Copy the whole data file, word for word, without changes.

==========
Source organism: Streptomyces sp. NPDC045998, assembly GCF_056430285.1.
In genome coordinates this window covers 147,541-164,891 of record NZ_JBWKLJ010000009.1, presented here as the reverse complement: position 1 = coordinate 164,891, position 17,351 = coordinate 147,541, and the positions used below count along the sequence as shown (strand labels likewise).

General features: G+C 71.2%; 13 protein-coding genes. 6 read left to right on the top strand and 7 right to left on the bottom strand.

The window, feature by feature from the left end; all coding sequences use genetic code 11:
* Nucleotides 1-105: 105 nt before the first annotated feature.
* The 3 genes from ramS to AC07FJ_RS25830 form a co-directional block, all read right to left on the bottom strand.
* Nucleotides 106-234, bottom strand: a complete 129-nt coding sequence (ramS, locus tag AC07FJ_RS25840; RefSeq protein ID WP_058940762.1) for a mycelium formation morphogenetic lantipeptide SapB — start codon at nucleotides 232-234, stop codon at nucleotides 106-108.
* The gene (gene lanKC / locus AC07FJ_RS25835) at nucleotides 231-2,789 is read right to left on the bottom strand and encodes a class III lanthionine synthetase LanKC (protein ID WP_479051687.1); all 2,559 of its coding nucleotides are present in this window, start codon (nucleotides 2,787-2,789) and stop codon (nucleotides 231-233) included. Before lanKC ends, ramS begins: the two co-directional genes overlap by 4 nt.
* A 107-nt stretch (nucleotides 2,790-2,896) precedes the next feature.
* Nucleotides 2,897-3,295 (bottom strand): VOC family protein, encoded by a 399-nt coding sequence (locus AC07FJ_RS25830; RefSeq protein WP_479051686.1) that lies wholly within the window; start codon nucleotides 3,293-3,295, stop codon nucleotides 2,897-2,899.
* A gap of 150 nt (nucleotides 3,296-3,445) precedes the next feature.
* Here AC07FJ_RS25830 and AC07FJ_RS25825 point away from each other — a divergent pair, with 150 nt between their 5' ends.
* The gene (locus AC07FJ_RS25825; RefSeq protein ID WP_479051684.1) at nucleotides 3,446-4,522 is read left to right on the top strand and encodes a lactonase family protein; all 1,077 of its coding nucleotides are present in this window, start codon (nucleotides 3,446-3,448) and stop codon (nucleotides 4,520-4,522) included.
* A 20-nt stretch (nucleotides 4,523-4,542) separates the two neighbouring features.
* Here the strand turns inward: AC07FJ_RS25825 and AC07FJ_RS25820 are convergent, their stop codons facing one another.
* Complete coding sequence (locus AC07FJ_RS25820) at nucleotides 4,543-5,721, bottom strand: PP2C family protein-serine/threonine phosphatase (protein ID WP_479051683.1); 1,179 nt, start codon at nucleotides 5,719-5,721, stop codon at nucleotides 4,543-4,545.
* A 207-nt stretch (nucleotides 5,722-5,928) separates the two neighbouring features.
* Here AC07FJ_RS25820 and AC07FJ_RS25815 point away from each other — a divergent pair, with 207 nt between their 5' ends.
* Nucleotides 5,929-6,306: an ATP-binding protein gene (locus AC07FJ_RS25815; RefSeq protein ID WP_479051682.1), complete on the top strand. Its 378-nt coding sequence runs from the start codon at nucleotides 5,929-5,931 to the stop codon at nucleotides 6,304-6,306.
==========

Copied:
Source organism: Streptomyces sp. NPDC045998, assembly GCF_056430285.1.
In genome coordinates this window covers 147,541-164,891 of record NZ_JBWKLJ010000009.1, presented here as the reverse complement: position 1 = coordinate 164,891, position 17,351 = coordinate 147,541, and the positions used below count along the sequence as shown (strand labels likewise).

General features: G+C 71.2%; 13 protein-coding genes. 6 read left to right on the top strand and 7 right to left on the bottom strand.

The window, feature by feature from the left end; all coding sequences use genetic code 11:
* Nucleotides 1-105: 105 nt before the first annotated feature.
* The 3 genes from ramS to AC07FJ_RS25830 form a co-directional block, all read right to left on the bottom strand.
* Nucleotides 106-234, bottom strand: a complete 129-nt coding sequence (ramS, locus tag AC07FJ_RS25840; RefSeq protein ID WP_058940762.1) for a mycelium formation morphogenetic lantipeptide SapB — start codon at nucleotides 232-234, stop codon at nucleotides 106-108.
* The gene (gene lanKC / locus AC07FJ_RS25835) at nucleotides 231-2,789 is read right to left on the bottom strand and encodes a class III lanthionine synthetase LanKC (protein ID WP_479051687.1); all 2,559 of its coding nucleotides are present in this window, start codon (nucleotides 2,787-2,789) and stop codon (nucleotides 231-233) included. Before lanKC ends, ramS begins: the two co-directional genes overlap by 4 nt.
* A 107-nt stretch (nucleotides 2,790-2,896) precedes the next feature.
* Nucleotides 2,897-3,295 (bottom strand): VOC family protein, encoded by a 399-nt coding sequence (locus AC07FJ_RS25830; RefSeq protein WP_479051686.1) that lies wholly within the window; start codon nucleotides 3,293-3,295, stop codon nucleotides 2,897-2,899.
* A gap of 150 nt (nucleotides 3,296-3,445) precedes the next feature.
* Here AC07FJ_RS25830 and AC07FJ_RS25825 point away from each other — a divergent pair, with 150 nt between their 5' ends.
* The gene (locus AC07FJ_RS25825; RefSeq protein ID WP_479051684.1) at nucleotides 3,446-4,522 is read left to right on the top strand and encodes a lactonase family protein; all 1,077 of its coding nucleotides are present in this window, start codon (nucleotides 3,446-3,448) and stop codon (nucleotides 4,520-4,522) included.
* A 20-nt stretch (nucleotides 4,523-4,542) separates the two neighbouring features.
* Here the strand turns inward: AC07FJ_RS25825 and AC07FJ_RS25820 are convergent, their stop codons facing one another.
* Complete coding sequence (locus AC07FJ_RS25820) at nucleotides 4,543-5,721, bottom strand: PP2C family protein-serine/threonine phosphatase (protein ID WP_479051683.1); 1,179 nt, start codon at nucleotides 5,719-5,721, stop codon at nucleotides 4,543-4,545.
* A 207-nt stretch (nucleotides 5,722-5,928) separates the two neighbouring features.
* Here AC07FJ_RS25820 and AC07FJ_RS25815 point away from each other — a divergent pair, with 207 nt between their 5' ends.
* Nucleotides 5,929-6,306: an ATP-binding protein gene (locus AC07FJ_RS25815; RefSeq protein ID WP_479051682.1), complete on the top strand. Its 378-nt coding sequence runs from the start codon at nucleotides 5,929-5,931 to the stop codon at nucleotides 6,304-6,306.